Tuesday, August 20, 2002

Guess the Reporter's Sympathies

The banner headline of today's Commercial Appeal makes it clear: TennCare's crash diet puts enrollees at risk; Advocates fear for 300,000 in leaner, meaner agency. Good ol' Paula Wade is back and tilting away.

The story purports to "report" on the changes coming to TennCare with redetermination and the splitting of the program on January 1. But from paragraph one, it's clear this isn't just reporting.
TennCare advocates fear that as many as 300,000
non-Medicaid TennCare enrollees may lose their health coverage
in a bureaucratic maze under TennCare's restructuring.
The story isn't neutral, but begins from the advocates' point of view. Ostensibly reporting from the advocates' side, Wade then uses the story to push a pro-TennCare, almost pro-socialism, agenda. There's no effort at balance, nor even an admission of another point of view. Let's keep reading.

TennCare enrollment has climbed to about 1.4 million, and the
restructuring was ordered in response to political and budget
pressures. Lawmakers were determined to scale back the
program and answer claims that TennCare rolls were bloated
with people who didn't belong there.
Missing from this paragraph:

* TennCare's 1.4 million is one-quarter of Tennessee's population. That's a load that the originators of TennCare never intended. After TC was initiated, many companies dropped insurance plans specifically expecting TC to pick them up, saving these companies money. At your expense.

* "[I]n response to political and budget pressures..." makes it sound as though this wasn't a problem in need of addressing, but a change motivated by lesser, more evil, desires.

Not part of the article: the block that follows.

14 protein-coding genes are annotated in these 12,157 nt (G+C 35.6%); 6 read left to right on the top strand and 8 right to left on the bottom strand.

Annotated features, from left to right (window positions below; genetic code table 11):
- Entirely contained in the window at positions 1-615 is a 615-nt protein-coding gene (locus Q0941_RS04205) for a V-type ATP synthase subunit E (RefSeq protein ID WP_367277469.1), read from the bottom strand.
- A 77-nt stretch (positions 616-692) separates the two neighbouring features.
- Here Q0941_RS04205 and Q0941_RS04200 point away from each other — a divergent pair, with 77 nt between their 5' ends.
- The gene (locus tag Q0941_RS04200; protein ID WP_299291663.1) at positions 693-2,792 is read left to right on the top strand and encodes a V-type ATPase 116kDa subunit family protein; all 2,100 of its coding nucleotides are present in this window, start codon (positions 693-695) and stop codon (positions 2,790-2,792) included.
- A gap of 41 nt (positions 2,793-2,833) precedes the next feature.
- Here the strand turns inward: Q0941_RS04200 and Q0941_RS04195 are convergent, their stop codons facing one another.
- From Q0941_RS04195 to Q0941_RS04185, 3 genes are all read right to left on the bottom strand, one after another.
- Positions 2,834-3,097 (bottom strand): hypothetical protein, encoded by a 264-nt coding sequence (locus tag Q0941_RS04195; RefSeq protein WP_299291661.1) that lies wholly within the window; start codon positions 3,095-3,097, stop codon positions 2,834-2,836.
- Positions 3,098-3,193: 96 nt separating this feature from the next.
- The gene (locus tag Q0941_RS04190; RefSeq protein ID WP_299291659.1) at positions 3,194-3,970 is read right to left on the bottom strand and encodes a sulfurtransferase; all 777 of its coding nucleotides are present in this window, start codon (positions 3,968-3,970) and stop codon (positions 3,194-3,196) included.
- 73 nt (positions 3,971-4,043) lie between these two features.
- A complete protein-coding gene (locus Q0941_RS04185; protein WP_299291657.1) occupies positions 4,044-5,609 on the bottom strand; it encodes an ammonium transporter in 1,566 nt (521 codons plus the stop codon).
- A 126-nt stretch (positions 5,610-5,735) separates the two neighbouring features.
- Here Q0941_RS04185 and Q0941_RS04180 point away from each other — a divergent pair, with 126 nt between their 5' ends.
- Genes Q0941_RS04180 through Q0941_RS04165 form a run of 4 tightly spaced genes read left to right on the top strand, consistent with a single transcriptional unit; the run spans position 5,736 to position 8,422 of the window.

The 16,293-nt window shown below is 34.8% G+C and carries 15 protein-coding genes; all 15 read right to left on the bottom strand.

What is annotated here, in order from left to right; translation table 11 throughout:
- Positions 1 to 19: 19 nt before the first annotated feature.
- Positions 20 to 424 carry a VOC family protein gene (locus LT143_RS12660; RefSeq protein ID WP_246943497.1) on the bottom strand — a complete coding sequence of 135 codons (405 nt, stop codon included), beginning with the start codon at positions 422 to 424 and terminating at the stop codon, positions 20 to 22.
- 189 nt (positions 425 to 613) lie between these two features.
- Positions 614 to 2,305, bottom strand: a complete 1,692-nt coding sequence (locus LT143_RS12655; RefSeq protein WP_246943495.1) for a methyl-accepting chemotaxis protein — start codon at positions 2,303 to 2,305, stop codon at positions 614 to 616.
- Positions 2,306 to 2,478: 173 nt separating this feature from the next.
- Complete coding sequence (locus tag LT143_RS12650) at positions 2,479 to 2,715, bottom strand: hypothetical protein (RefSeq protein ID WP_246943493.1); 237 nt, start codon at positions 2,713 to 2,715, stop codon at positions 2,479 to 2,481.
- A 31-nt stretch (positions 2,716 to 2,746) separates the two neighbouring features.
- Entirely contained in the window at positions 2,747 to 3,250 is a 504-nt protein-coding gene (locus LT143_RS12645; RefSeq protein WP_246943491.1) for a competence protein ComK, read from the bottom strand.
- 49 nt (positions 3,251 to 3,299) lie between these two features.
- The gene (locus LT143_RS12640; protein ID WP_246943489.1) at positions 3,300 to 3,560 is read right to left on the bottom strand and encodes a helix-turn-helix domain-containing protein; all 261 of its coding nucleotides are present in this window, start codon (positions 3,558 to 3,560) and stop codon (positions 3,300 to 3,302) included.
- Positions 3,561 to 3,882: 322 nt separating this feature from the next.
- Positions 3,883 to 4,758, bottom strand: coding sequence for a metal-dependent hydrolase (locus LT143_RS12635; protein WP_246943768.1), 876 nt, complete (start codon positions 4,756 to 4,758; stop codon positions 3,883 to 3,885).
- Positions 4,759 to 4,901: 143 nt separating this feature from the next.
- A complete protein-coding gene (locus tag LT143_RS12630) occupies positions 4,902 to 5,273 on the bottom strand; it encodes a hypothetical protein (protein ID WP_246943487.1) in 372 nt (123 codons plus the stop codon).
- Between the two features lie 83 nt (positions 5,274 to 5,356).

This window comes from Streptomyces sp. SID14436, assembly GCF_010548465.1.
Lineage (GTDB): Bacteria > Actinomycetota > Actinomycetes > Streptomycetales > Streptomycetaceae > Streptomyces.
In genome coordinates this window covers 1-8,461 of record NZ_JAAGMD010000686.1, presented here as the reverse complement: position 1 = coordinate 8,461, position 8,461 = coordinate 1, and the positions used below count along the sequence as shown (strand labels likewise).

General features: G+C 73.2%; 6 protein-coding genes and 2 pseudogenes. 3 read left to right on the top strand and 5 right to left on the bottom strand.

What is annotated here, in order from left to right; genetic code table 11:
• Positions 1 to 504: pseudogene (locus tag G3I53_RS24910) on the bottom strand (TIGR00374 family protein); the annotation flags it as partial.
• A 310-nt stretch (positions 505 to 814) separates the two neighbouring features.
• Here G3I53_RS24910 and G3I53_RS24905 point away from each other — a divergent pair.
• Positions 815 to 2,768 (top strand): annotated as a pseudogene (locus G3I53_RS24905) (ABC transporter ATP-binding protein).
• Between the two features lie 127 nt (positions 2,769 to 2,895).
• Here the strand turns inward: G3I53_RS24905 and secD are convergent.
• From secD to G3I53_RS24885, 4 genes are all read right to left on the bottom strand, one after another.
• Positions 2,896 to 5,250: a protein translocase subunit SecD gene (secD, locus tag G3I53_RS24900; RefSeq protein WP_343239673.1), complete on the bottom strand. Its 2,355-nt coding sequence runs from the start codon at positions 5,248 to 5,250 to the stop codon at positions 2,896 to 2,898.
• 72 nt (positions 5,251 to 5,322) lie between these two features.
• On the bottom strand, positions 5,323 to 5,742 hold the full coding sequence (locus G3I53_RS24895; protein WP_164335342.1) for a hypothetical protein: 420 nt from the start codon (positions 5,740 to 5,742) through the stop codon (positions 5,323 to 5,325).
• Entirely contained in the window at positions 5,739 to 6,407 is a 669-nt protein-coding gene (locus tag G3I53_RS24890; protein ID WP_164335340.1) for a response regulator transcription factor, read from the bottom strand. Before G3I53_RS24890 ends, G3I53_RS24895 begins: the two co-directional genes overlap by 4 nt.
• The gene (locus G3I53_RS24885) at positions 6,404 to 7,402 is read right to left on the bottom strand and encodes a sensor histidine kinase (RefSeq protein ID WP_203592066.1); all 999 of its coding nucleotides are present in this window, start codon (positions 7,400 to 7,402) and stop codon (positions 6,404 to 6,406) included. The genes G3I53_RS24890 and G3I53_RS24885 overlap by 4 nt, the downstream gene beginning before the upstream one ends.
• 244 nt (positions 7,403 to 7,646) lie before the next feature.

* "Lawmakers were determined to scale back the program...." The alternative was a huge tax increase, on top of an already huge increase needed just to meet previous spending. This year, that was a no-sale and not lawmakers' fault (except that their extravagant promises and commitments led us here). Given that, scaling back was the only other choice. Also, the program, by nearly universal agreement, has grown far larger than planned.

* "[C]laims that TennCare rolls were bloated with people who didn't belong there...." This isn't a claim, but a documented fact. This is a bit of disingenuous wording, par for Wade's course.

Throughout the story, Wade puts the new process, called redetermination, in quotes. In the newspaper trade they're called "scare quotes," meaning that by setting off a word or phrase you create in the reader a sense that something's wrong or off about the term. But then the whole story is laden with scare:
TennCare advocates fear the state's daunting "redetermination"
process is so difficult, regimented, and deadline-driven that many
qualified TennCare patients - especially those who are medically
fragile, mentally disabled or marginally functional - will not be able
to make the appointment, find all the required documents or
understand the forms.

"The state's most fragile individuals are being told to run a
gauntlet, and if they can come out the other side, fine. If not, too
bad," said TennCare advocate Gordon Bonnyman, who on Friday
asked a federal judge to enjoin the state from cutting off
TennCare coverage.
See? The change is inflexible and inhuman; it will hurt the very people it should be protecting. Note that Bonnyman is uncritically quoted in the article, and favorably referred to by another person quoted. But many believe that needed changes to TC have been blocked, and Bonnyman has added expensive and unwanted features to TC. But then, the whole story doesn't quote anyone critical of its thesis, nor even mention them except derogatorally.